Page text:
I’ve Loved You So Long (Il y a Longtemps que Je T’Aime) is a small and delicately crafted drama about a woman adapting to ordinary life after spending 15 years in prison for murder. The film is anchored on a brilliant performance by Kristin Scott Thomas as Juliette Fontaine, a former doctor recently released from prison who finds a mixed reception at the home of her sister, Lea (Elsa Zylberstein).
Although Lea is somewhat bemused by the crime for which Juliette was imprisoned — the murder of her own six-year-old son — her husband Luc (Serge Hazanavicius) is less than amused. A firm believer in the payment of one’s debt to society, Luc is only barely able to overcome his distaste for the convicted murderess living under his roof. Lea, on the other hand, is deeply curious about the reasons behind her sister’s actions, which influenced her own decision to adopt. Yet Juliette remains stubbornly silent, having retreated deep inside herself, and only sporadically explodes with emotion, in one case against a prying social worker. The magic of I’ve Loved You So Long is the manner in which Scott Thomas is able to provide occasional glimpses into the fiercely guarded interior of Juliette.
Thomas, a noted beauty, is best known for glamorous roles such as that of Katharine Clifton in Anthony Minghella’s The English Patient (1995) and Fiona in Four Weddings and a Funeral (1994). In I’ve Loved You So Long, she casts off the silk scarves, party hats, jodhpurs and riding boots and replaces them with a much drabber wardrobe accompanied by a visage bleached of color. She nevertheless shines as brightly as ever, albeit with a different light, hinting at the great passion beneath her calm and apparently resigned exterior.
Thomas’ character plays brilliantly in concert with Zylberstein’s Lea, a literature teacher who desperately wants to understand or at least nurture her sister whose damaged soul has come under care. Juliette, who has clearly always fought her own battles, is disinclined to give her sister the satisfaction of playing savior and thus keeps Lea at arm’s length. The relationship is prickly, though not without kindness and good intentions on both sides.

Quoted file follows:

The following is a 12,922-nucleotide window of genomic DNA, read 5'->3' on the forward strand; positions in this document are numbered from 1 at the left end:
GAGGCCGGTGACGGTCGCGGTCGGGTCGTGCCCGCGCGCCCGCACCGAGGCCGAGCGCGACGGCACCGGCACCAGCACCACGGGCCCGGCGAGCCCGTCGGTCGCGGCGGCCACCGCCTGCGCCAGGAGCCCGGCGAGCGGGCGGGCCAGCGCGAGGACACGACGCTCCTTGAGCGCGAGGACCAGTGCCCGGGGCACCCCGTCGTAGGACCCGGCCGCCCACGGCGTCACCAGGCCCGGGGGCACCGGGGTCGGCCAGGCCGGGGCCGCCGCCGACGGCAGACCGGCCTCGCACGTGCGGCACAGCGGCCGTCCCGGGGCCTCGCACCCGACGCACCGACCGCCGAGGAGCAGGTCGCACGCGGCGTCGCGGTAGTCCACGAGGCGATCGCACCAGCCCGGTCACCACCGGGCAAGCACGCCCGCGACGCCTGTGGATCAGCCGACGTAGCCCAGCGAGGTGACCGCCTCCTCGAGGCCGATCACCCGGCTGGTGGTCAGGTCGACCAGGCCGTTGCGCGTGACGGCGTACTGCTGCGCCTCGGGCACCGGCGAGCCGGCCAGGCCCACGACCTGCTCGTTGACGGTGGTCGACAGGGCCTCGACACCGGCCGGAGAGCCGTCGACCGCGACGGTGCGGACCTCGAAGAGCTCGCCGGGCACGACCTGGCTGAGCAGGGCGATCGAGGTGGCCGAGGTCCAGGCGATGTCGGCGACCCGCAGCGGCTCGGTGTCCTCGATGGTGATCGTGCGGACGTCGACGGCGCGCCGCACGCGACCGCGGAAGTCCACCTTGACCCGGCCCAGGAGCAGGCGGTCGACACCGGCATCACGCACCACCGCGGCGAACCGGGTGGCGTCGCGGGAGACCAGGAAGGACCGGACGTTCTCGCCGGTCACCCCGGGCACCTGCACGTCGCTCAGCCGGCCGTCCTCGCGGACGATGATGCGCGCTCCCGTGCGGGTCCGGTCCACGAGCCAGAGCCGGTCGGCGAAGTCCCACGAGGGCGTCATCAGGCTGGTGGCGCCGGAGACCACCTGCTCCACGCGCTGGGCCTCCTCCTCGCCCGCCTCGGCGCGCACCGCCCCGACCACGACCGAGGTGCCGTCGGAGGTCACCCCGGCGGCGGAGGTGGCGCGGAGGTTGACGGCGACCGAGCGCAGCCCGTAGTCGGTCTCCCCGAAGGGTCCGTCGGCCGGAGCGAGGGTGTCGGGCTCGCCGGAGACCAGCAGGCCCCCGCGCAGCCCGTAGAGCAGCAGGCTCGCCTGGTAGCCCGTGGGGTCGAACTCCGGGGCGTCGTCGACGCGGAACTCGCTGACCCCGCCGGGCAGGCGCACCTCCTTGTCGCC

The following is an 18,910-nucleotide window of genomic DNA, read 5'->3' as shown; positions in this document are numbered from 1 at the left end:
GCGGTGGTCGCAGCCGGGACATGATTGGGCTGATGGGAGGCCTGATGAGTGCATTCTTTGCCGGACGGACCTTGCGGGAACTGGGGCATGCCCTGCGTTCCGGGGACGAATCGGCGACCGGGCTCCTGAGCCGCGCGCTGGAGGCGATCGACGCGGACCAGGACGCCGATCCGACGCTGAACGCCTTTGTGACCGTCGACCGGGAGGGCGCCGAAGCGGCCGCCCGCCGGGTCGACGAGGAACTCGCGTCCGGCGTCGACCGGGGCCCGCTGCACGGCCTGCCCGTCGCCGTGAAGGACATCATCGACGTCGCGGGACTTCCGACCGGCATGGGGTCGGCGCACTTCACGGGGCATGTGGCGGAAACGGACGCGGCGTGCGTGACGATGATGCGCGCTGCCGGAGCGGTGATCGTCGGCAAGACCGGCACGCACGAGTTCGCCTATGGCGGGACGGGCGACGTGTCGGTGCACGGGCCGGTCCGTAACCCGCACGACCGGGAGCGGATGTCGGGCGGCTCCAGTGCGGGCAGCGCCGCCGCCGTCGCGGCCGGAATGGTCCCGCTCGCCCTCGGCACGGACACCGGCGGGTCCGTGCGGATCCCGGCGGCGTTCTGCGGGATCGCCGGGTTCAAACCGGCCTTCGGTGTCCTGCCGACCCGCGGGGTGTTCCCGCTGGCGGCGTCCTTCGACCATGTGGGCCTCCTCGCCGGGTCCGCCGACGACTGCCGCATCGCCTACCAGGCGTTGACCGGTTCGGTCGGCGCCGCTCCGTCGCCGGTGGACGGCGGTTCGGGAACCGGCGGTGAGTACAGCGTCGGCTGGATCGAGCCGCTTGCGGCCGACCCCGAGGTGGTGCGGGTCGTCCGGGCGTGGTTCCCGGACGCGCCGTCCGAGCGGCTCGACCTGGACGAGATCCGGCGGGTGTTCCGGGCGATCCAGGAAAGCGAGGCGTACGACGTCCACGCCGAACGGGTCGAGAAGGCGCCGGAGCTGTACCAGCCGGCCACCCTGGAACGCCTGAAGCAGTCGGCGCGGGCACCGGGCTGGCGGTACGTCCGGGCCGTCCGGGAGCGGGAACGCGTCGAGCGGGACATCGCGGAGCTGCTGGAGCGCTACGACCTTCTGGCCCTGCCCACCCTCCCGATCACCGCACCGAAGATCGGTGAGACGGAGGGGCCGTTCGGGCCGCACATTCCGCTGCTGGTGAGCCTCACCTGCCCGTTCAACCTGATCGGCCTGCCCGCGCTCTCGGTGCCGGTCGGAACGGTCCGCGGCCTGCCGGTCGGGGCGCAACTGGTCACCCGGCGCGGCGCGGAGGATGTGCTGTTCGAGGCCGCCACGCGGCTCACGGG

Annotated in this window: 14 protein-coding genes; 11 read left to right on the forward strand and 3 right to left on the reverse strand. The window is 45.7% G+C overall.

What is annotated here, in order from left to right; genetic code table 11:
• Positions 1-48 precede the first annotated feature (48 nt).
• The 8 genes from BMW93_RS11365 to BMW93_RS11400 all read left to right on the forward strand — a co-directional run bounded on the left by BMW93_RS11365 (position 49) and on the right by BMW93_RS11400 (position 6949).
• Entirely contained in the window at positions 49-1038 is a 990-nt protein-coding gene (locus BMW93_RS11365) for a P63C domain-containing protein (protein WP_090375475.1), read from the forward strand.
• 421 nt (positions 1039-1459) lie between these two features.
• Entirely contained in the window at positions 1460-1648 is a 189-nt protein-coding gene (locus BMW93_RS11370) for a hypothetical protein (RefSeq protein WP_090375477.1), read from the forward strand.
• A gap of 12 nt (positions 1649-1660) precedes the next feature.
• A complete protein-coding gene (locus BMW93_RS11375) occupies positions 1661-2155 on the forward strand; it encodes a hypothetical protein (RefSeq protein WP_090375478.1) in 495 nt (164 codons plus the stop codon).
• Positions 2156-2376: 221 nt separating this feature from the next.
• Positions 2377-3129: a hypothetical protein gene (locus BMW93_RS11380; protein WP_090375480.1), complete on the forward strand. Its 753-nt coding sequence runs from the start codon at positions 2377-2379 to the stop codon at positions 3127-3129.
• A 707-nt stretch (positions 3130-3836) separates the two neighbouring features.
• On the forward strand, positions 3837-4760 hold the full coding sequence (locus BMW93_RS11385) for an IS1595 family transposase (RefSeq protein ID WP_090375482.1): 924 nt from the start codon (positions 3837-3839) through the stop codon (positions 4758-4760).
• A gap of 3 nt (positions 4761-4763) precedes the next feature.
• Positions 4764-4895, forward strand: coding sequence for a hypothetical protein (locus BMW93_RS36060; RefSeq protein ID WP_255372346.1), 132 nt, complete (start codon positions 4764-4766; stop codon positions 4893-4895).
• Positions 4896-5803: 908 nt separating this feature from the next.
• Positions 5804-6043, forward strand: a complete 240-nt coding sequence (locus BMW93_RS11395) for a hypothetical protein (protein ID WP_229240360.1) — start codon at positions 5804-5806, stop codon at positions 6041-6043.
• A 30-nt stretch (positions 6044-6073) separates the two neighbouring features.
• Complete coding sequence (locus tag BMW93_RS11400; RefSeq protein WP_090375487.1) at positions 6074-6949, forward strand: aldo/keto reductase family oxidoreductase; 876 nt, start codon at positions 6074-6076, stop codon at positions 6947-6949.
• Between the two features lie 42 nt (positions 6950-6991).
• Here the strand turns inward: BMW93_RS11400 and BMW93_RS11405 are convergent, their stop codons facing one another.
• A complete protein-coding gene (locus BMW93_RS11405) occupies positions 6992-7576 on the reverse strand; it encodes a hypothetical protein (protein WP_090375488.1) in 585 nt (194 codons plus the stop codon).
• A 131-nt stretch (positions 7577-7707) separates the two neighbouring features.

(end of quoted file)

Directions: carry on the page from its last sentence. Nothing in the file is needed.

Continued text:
Juliette’s strength is sustained in part by the self-belief of a survivor. This makes her sometimes disdainful of people like Lea, ignorant observers of a tragedy they cannot understand, and sympathetic to those like her parole officer Capitaine Faure (Frederic Pierrot), whose inconsequential banter to put her at ease emerges as a cry for help from an inner world of loneliness and despair.
The film progresses through little revelations that follow one after the other in effortless succession. It is peopled with wonderful minor characters such as Papy Paul (Jean-Claude Arnaud), Juliette’s grandfather whose stroke-induced muteness reflects her own silence, and Monsieur Lucien (Gerard Barbonnet), an elderly rogue persistently trying his luck with the ladies at the community swimming pool. No more than spots and splashes across the canvas, these characters nevertheless enrich the film, evoking the everyday needs and common misfortunes against which Juliette’s own tragedy is framed.
Although a film that is about death and the need to carry on in the absence loved ones, I’ve Loved You So Long never becomes depressing or maudlin. It is full of the small things that make life good, and its wry humor, like Juliette’s slightly lopsided smile, is both charming and intriguing.
I’VE LOVED YOU SO LONG (IL Y A LONGTEMPS QUE JE T’AIME)
DIRECTED BY: PHILIPPE CLAUDEL
STARRING: KRISTIN SCOTT THOMAS (JULIETTE FONTAINE), ELSA ZYLBERSTEIN (LEA), SERGE HAZANAVICIUS (LUC), LAURENT GREVILL (MICHEL), FREDERIC PIERROT (CAPITAINE FAURE)
LANGUAGE: IN FRENCH WITH CHINESE SUBTITLES
RUNNING TIME: 117 MINUTES
TAIWAN RELEASE: TODAY
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